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Today's Guest Column is written by sisters, authors and entrepreneurs, Frances and Ginger Park. How did two sisters collaborate on writing numerous books, including the selection for this week's Nonfiction Book Club, Chocolate Chocolate: The True Story of Two Sisters, Tons of Treats, and the Little Shop That Could? How have two sisters worked together in a sweet boutique for over a quarter of a century? Read all about it and enter to win one of five books Frances and Ginger are giving away.
Take it away, Park sisters...
Readers always seem to have three questions for us.
Q: Are you twins?
A: No, we're Big Sis, Li'l Sis, but even our mom sometimes confuses us. Ginger likes to point out that she's seven years younger than Frances. Frances doesn't.
Q: Do you still eat chocolate every day?
A: Yes, nibble, nibble, nibble, all day long... We knew chocolate was a healthy indulgence decades before the medical community confirmed it. Our philosophy has always been: If it keeps you smiling, it's got to be good for you.
Q: How do you collaborate?
A: Once upon a time--twenty-eight years ago when we opened our chocolate shop--we rented an IBM Selectric typewriter and took turns pecking away in-between waiting on customers. We had so much fun we thought: Hey, why don't we try to write a book together? In time, we returned the IBM Selectric and the true writing process began.
Picture this: Most evenings we were in our separate homes, on our own typewriters, working on different parts of the same manuscript. When we saw each other, we would exchange pages without a word; little red-inked scribbles in the margins and on Post-It Notes said it all. Curiously, it was as if we feared that the sound of our voices would jar the sacred writing process. Eventually, we moved from typewriters to word processors to desktop computers to laptops, but our collaborative method has always seemed to work for us.
To date, we've sold eight co-authored books--in silence--without ever sitting down and actually writing together.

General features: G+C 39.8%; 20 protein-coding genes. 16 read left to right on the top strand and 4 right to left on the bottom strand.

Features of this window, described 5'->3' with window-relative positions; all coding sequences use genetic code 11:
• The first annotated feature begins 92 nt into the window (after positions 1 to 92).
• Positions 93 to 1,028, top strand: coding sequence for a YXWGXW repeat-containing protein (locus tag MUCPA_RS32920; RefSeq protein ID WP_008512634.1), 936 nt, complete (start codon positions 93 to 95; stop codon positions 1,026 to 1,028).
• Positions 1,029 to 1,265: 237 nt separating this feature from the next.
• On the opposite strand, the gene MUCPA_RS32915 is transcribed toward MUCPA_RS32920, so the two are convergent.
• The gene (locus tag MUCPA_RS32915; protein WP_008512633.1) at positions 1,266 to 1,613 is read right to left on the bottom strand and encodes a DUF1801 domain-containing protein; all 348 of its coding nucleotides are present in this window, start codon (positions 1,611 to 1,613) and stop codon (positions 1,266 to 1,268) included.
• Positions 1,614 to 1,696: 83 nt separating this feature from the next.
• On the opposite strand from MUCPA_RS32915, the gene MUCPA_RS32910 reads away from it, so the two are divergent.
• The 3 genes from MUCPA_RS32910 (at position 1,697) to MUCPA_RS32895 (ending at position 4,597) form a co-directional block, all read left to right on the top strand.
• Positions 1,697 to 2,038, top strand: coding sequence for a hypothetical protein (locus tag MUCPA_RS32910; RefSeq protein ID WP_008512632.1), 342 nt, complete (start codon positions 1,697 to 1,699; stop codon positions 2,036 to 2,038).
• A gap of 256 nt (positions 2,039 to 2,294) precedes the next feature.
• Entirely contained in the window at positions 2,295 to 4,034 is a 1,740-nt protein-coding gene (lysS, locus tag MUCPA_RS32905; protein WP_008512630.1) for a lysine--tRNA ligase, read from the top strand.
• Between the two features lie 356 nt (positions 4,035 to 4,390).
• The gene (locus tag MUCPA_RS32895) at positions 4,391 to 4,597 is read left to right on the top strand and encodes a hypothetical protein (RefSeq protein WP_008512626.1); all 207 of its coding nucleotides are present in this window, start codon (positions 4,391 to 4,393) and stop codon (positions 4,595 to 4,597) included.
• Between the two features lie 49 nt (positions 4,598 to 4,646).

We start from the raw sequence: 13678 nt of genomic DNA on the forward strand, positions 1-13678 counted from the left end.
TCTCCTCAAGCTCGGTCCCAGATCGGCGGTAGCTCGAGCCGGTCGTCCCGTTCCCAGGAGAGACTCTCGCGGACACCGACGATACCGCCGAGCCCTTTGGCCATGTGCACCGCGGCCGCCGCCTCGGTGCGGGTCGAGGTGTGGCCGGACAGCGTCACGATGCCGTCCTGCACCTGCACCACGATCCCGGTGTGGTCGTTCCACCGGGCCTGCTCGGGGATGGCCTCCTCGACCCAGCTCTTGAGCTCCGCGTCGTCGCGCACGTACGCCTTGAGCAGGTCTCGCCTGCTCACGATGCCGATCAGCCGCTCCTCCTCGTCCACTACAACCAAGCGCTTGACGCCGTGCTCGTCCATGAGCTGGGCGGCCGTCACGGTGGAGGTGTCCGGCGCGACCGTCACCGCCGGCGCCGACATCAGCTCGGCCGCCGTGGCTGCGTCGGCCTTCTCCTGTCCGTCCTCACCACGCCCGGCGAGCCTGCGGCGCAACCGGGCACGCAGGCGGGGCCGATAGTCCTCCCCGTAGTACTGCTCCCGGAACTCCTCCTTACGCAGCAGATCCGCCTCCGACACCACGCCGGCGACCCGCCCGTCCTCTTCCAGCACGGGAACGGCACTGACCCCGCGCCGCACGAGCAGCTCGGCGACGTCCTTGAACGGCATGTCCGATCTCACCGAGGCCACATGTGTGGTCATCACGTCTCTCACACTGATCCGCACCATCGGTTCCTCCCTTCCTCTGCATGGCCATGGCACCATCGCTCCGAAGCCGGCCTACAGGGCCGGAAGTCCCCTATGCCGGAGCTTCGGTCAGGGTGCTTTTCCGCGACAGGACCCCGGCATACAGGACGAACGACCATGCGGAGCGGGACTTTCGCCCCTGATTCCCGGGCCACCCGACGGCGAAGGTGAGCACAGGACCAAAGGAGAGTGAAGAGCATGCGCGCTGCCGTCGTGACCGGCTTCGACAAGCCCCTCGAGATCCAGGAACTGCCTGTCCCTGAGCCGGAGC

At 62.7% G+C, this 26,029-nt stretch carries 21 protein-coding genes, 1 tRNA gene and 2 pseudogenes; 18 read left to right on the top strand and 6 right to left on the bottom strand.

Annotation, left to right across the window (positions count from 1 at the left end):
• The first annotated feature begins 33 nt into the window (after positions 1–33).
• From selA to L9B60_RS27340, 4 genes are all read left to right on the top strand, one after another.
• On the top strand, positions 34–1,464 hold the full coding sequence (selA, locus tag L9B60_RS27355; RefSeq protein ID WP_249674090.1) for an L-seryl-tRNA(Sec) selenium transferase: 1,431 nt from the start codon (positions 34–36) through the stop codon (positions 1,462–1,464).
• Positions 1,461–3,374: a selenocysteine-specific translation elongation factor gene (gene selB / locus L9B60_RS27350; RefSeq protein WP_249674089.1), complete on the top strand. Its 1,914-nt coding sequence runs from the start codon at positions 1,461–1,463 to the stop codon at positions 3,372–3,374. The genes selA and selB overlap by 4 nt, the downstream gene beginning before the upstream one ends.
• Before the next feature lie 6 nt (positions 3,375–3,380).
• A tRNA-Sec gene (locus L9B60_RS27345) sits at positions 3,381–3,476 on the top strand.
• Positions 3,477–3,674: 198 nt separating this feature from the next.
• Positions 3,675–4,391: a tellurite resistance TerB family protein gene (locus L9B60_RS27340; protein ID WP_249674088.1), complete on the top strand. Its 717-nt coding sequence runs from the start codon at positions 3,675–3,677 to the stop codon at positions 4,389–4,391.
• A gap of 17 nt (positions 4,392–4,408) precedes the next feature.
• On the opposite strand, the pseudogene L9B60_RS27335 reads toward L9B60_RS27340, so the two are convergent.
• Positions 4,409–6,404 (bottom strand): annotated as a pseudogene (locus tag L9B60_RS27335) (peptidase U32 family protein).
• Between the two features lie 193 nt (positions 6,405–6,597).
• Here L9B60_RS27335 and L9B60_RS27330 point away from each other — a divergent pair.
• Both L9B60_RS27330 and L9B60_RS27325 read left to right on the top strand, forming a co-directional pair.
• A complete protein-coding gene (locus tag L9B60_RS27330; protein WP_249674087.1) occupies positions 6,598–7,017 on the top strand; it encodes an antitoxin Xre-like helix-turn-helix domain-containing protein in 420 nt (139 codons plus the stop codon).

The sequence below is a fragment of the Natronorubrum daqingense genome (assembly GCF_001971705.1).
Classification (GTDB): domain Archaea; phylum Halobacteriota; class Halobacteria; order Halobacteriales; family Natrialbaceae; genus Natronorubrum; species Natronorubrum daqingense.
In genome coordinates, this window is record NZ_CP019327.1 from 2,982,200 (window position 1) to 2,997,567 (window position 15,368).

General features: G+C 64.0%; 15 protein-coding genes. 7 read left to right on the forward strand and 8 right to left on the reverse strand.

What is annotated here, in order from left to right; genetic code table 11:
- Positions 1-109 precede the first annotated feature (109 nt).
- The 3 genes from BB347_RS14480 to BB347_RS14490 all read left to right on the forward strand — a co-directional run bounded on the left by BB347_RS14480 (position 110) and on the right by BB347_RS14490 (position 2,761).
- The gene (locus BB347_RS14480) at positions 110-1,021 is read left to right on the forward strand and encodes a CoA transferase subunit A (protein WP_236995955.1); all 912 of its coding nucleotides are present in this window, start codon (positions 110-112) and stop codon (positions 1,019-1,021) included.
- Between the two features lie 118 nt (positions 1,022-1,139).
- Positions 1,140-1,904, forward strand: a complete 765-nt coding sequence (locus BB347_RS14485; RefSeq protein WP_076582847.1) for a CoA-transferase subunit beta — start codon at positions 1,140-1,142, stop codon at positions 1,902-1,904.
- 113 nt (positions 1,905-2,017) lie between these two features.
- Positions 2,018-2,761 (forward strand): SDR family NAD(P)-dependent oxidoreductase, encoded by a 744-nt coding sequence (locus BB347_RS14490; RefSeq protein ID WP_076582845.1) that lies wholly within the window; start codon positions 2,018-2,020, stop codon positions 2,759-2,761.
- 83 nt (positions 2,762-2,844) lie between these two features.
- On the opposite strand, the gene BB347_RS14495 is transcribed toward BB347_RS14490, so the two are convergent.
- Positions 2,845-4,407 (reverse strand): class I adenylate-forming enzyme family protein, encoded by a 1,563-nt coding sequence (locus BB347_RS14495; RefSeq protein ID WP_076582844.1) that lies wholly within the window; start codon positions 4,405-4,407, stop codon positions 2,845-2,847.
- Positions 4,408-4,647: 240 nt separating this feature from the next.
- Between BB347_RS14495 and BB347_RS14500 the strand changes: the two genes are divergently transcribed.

OK, there was one exception. For a couple of years we had talked about writing a fictionalized account of our parents' lives as young people during very turbulent times in Korea. We'd jotted down over a hundred pages of notes, and had a concrete sense of the storyline but struggled with how to open up the book. Racking our brains, we would send countless emails to each other with sample chapter attachments, only to delete them. Then one day, Frances was over at Ginger's house when she felt suddenly flu-stricken. That night, so did Ginger. We ended up couch-ridden together for two weeks, sick as dogs, unable to move. With our stuffy heads blocking the noise of the outside world, our minds miraculously cleared. Feverish in every sense--drinking tea, coughing--we hammered out the opening chapter. So what if we had fevers of 102? The novel was underway! A few years later, we were invited by the White House to speak about this work at the New Executive Office Building.
--Frances and Ginger Park
Thanks for reading with me. It's so good to read with friends.
AUTHORBUZZ: MIME VERY OWN BOOK (PHOTO NARRATIVE) by Doug Jones, Eric Curtis, Scott Perry, Adam Mock, Foreword by Josh Perry
Pan's Labyrinth fan's will be thrilled to see Actor Doug Jones portrayal of a Mime in this unique coffee table book. Take a journey through the 'mime's eye' for a silent but humorous look at pop culture and our world in the unspoken words of a mime.
Go to: http://authorbuzz.com/dearreader click on MIME VERY OWN BOOK to read more. The authors would love to hear from you.